Insidewarp

Oct 22

earthstory:

The Geikie Plateau lavasThe Eastern coast of Greenland starts off somewhat smooth, traveling northeast from the huge island’s southern tip, with only occasional outlet glaciers draining the large icecap. It then reaches one more tip, a Peninsula holding what is known as the Geikie Plateau, before turning due north with a much more dissected, channel-filled coastline.These rocks come from the Geikie Plateau and they illustrate some of the processes that went into forming Greenland as it exists today. These layered rocks are the remnants of a huge outpouring of lava about 60 million years ago.These rocks date back to the time when the northernmost Atlantic Ocean opened. The continents were spreading to the south well beforehand, but Greenland finally pushed away from Scandanavia and Scotland at that time. The fairly sharp coastline along Southeastern Greenland is a testament to this fairly recent geologic event; there hasn’t been much time since the ocean opened for deeply incised channels to form, leading to a fairly smooth coastline still partially defined by the locations of tectonic rifting.A thick pile of lava like this doesn’t make it to Earth’s surface easily. These rocks bear chemical signals suggesting that they relate to the Icelandic Large Igneous Province or the Icelandic plume – the same surge of magma that built these rocks today builds Iceland to the East. A big blob of hot rocks wants to rise up towards Earth’s surface, but it can have a tough time getting there if a continent is in the way. Sometimes the continent will melt, sometimes the continent can even be pushed apart. Since these rocks formed at the same time the ocean opened, the continent itself was probably wedged apart and pushed open by the hot, rising mantle that melted to form these thick lava sequences that now dot the Greenland coast.The final ingredient here is, of course, ice, which has sculpted the terrain. Sharp shapes like the mountain at the center are called horns: they are carved by glaciers that flow down all sides from a central peak. The valleys in the foreground are snowed in, but at the bottom its almost certain that their bases would have a U-shape, carved by the weight of huge glaciers moving through them during previous ice ages.-JBBImage credit: https://www.flickr.com/photos/gsfc/7166013678/Sources:http://www.sciencedirect.com/science/article/pii/S0024493708002260http://blogs.ei.columbia.edu/2011/04/28/a-30-year-history-of-measuring-greenlands-breathtaking-vistas/

earthstory:

The Geikie Plateau lavas

The Eastern coast of Greenland starts off somewhat smooth, traveling northeast from the huge island’s southern tip, with only occasional outlet glaciers draining the large icecap. It then reaches one more tip, a Peninsula holding what is known as the Geikie Plateau, before turning due north with a much more dissected, channel-filled coastline.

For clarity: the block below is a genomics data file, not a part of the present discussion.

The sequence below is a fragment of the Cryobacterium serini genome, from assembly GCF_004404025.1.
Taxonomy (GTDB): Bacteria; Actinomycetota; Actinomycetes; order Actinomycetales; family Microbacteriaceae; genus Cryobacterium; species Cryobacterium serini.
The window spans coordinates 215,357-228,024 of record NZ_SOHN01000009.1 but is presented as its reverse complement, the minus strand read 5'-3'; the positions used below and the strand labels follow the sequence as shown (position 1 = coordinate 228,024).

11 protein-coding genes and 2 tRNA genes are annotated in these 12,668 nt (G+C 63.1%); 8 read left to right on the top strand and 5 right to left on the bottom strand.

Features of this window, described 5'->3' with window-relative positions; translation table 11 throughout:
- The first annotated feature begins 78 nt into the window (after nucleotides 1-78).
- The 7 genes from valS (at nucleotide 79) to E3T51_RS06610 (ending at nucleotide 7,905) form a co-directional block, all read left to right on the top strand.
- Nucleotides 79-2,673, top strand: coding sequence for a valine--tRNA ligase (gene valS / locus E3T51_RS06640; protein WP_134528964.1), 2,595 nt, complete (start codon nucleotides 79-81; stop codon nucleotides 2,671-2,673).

These rocks come from the Geikie Plateau and they illustrate some of the processes that went into forming Greenland as it exists today. These layered rocks are the remnants of a huge outpouring of lava about 60 million years ago.

These rocks date back to the time when the northernmost Atlantic Ocean opened. The continents were spreading to the south well beforehand, but Greenland finally pushed away from Scandanavia and Scotland at that time. The fairly sharp coastline along Southeastern Greenland is a testament to this fairly recent geologic event; there hasn’t been much time since the ocean opened for deeply incised channels to form, leading to a fairly smooth coastline still partially defined by the locations of tectonic rifting.

A thick pile of lava like this doesn’t make it to Earth’s surface easily. These rocks bear chemical signals suggesting that they relate to the Icelandic Large Igneous Province or the Icelandic plume – the same surge of magma that built these rocks today builds Iceland to the East. 

A big blob of hot rocks wants to rise up towards Earth’s surface, but it can have a tough time getting there if a continent is in the way. Sometimes the continent will melt, sometimes the continent can even be pushed apart. 

Since these rocks formed at the same time the ocean opened, the continent itself was probably wedged apart and pushed open by the hot, rising mantle that melted to form these thick lava sequences that now dot the Greenland coast.

The final ingredient here is, of course, ice, which has sculpted the terrain. Sharp shapes like the mountain at the center are called horns: they are carved by glaciers that flow down all sides from a central peak. The valleys in the foreground are snowed in, but at the bottom its almost certain that their bases would have a U-shape, carved by the weight of huge glaciers moving through them during previous ice ages.

-JBB

Image credit: https://www.flickr.com/photos/gsfc/7166013678/

Sources:
http://www.sciencedirect.com/science/article/pii/S0024493708002260
http://blogs.ei.columbia.edu/2011/04/28/a-30-year-history-of-measuring-greenlands-breathtaking-vistas/

photos by orsolya haarberg in iceland
http://nubbsgalore.tumblr.com/post/100036197218/photos-by-orsolya-haarberg-in-iceland

photos by orsolya haarberg in iceland

http://nubbsgalore.tumblr.com/post/100036197218/photos-by-orsolya-haarberg-in-iceland

Oct 21

secretcinema1:

Lee Marvin, 1956, Bob Willoughby

secretcinema1:

Lee Marvin, 1956, Bob Willoughby


 Bob Dylan playing chess in Woodstock, N.Y., 1964. Photo by Daniel Kramer.

Bob Dylan playing chess in Woodstock, N.Y., 1964. Photo by Daniel Kramer.

(Source: babeimgonnaleaveu)

utcjonesobservatory:

Richard Feynman
 

utcjonesobservatory:

Richard Feynman

 

(Source: io9.com)

wallifaction:
Edwin Hubble

wallifaction:

Edwin Hubble